Gale, John (DNB00)
GALE, JOHN (1680–1721), general baptist minister, was born in London on 26 May 1680. His father, Nathaniel Gale, is described as ‘an eminent citizen’ who had property in the West Indies. John was well educated. When sent to study at Leyden University, which he entered 7 Dec. 1697 (Peacock, Index, p. 39), he was already a proficient in classics and Hebrew. On 3 July 1699 he received the degrees of M.A. and Ph.D.; the latter, which had not been conferred within living memory, was specially revived in his favour. He printed his graduation thesis ‘De Ente ejusque conceptu,’ dedicated to his uncles Sir John and Sir Joseph Wolf. From Leyden he went to Amsterdam, where he made the acquaintance of Limborch and of Le Clerc, who became his correspondent. Returning home, he pursued his studies in private, especially in the departments of biblical and patristic learning. The university of Leyden offered him (1703) the degree of D.D., but this he declined, being unwilling to subscribe the articles of Dort. Before he was twenty-seven he had written (1706) his examination of Wall, a work (published 1711) which is said to have attracted, while yet in manuscript, the attention of Whiston, and to have first influenced him in the direction of baptist views. It was at Whiston's house in Cross Street, Hatton Garden, that William Wall (vicar of Shoreham, Kent) met Gale for a discussion.
Gale preached his first sermon in February 1706 at Paul's Alley, Barbican. His services were very acceptable, but owing to a ‘heavy burden of domestick affairs’ (Burroughs) he was not in a position to enter on a stated ministry. His residence was at Blackheath. In 1715 he took some part in assisting Joseph Burroughs [q. v.] at Paul's Alley, became alternate morning preacher in July 1718, constant morning preacher in November 1719, and again alternate morning preacher in April 1721. He was never in a pastoral charge, and hence was never ordained; but, in addition to his engagements at Paul's Alley, he undertook preaching duty at Virginia Street, Ratcliff Highway, and at Deptford.
Gale was a member of Whiston's little ‘society for promoting primitive Christianity;’ he acted as its chairman from 3 July 1715 (the first meeting) till 10 Feb. 1716. He did not, however, understand ‘primitive Christianity’ in Whiston's sense; he was a trinitarian by conviction, but a non-subscriber on principle. Accordingly, in the famous dispute at Salters' Hall in 1719 [see Bradbury, Thomas] he took the liberal side, as did all the general baptists. Barrington Shute's ‘Account’ of the proceedings was published (1719) in the form of an anonymous letter to Gale. To Shute, afterwards Viscount Barrington [q. v.], he probably owed his introduction to Lord-chancellor King and the whig bishops. Hoadly esteemed him; Bradford, bishop of Rochester, commends his ‘learning, candour, and largeness of mind.’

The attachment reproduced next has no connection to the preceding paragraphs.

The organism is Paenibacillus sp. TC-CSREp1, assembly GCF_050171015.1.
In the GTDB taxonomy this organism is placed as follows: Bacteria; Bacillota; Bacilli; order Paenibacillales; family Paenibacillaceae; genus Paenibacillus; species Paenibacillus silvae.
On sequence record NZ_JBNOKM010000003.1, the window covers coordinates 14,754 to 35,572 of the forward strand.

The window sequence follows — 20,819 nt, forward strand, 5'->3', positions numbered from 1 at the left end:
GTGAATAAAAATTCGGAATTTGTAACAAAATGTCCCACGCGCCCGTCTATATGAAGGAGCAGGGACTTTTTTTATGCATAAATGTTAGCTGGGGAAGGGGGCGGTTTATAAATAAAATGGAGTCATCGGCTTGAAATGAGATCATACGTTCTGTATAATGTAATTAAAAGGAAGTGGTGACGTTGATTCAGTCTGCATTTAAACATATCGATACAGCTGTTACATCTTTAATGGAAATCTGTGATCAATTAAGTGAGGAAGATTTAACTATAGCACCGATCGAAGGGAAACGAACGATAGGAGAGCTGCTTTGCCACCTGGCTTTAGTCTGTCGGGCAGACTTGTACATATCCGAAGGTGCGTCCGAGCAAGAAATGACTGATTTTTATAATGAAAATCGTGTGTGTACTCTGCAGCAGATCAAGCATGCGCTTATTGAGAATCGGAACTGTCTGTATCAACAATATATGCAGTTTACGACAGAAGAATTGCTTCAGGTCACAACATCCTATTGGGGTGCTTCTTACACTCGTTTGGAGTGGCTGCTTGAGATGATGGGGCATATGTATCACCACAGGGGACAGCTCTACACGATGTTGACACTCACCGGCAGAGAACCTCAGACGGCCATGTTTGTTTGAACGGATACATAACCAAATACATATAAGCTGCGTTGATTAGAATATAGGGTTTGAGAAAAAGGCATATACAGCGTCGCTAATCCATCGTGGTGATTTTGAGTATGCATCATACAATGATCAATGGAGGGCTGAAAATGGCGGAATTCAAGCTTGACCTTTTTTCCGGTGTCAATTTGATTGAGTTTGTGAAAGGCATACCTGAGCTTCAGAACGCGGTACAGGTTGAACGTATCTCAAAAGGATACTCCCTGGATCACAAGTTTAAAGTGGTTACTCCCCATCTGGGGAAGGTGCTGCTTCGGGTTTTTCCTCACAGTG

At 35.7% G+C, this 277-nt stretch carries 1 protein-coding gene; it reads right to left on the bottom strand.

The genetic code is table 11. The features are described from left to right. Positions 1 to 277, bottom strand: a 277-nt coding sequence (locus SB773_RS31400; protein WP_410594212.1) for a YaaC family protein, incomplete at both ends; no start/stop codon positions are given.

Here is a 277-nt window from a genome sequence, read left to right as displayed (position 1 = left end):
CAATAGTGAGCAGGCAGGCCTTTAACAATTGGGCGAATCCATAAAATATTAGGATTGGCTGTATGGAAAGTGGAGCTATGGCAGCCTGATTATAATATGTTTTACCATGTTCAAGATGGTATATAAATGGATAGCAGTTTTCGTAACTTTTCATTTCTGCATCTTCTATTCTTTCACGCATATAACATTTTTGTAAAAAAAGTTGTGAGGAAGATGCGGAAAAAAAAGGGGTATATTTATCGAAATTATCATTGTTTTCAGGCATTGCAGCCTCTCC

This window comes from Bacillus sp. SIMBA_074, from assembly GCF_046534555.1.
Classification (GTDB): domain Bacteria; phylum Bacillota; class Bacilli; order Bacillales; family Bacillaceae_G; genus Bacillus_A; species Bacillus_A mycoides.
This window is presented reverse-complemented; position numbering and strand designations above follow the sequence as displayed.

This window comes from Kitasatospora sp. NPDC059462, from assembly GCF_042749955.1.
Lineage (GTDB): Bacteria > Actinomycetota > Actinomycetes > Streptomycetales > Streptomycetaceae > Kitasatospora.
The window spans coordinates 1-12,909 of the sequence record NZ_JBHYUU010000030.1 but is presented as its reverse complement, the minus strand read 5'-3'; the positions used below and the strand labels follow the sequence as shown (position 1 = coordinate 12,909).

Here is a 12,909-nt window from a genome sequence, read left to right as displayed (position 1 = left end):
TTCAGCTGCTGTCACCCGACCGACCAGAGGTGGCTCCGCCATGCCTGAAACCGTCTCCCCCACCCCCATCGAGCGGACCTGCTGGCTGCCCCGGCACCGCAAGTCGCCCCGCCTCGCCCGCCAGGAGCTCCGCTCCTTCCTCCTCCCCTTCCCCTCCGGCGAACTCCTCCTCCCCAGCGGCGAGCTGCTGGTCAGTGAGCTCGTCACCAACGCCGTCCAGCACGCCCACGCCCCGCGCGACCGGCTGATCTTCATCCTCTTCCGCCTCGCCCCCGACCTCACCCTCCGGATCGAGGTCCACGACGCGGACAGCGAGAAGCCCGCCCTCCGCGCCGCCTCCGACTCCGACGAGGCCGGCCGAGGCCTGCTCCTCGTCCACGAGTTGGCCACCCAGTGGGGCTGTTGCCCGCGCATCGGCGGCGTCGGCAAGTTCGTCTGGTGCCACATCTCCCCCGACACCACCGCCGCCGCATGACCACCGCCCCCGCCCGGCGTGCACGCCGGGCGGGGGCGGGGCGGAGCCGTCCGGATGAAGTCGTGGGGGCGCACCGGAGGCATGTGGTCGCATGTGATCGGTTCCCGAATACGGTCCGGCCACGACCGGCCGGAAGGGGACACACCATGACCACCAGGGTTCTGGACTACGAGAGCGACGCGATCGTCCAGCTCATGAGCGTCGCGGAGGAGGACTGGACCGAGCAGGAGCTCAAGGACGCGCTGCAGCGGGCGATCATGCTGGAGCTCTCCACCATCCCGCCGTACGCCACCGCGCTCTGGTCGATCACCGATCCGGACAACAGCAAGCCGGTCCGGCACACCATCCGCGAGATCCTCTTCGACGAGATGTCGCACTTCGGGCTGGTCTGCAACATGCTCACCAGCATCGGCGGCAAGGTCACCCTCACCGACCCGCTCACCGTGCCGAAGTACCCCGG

In spite of a good constitution Gale died in his prime. In December 1721 he was attacked by a fever, which carried him off in three weeks; the exact date of his death is not stated. Funeral sermons were preached by Joseph Burroughs (24 Dec.) and John Kinch, LL.D. (31 Dec.). He left little to his family; a subscription enabled his widow to open a coffee-house in Finch Lane. Gale was tall in stature and had a striking countenance. Of two original portraits of him the best is by Joseph Highmore [q. v.], one of his hearers; this is engraved by Vertue.
He published: 1. ‘Inquisitio Philosophica Inauguralis de Lapide Solis,’ &c., Leyden, 1699, 4to. 2. ‘Reflections on Mr. Wall's History of Infant Baptism,’ &c., 1711, 8vo; new editions, 1820, 8vo, and 1836, 8vo (Wall wrote a ‘Defence,’ 1720, and other answers were published by Samuel Chandler [q. v.], 1719; Caleb Fleming [q. v.], 1745; and V. Perronet, 1749). Posthumous was 3. ‘Sermons,’ &c., 1726, 8vo, 4 vols. He had published separate sermons in 1713, 1717, and 1718. At the time of his death he was engaged on an answer to Wall's ‘Defence,’ an English translation of the Septuagint, and a ‘history of the notion of original sin.’[Funeral sermons by Burroughs and Kinch, 1722; Life, prefixed to Sermons, 1726; Crosby's Hist. English Baptists, 1740, iv. 371; Whiston's Memoirs of Clarke, 1748, p. 58; Nichols's Atterbury's Correspondence, 1784, iii. 538; Protestant Dissenter's Magazine, 1796, p. 41 sq. (sketch by J. T., i.e. Joshua Toulmin); Universal Theological Magazine, 1803, i. 6 sq. (account of Barbican congregation by John Evans); Wilson's Dissenting Churches in London, 1810, iii. 242 sq.; Monthly Repository, 1824, p. 712 sq.]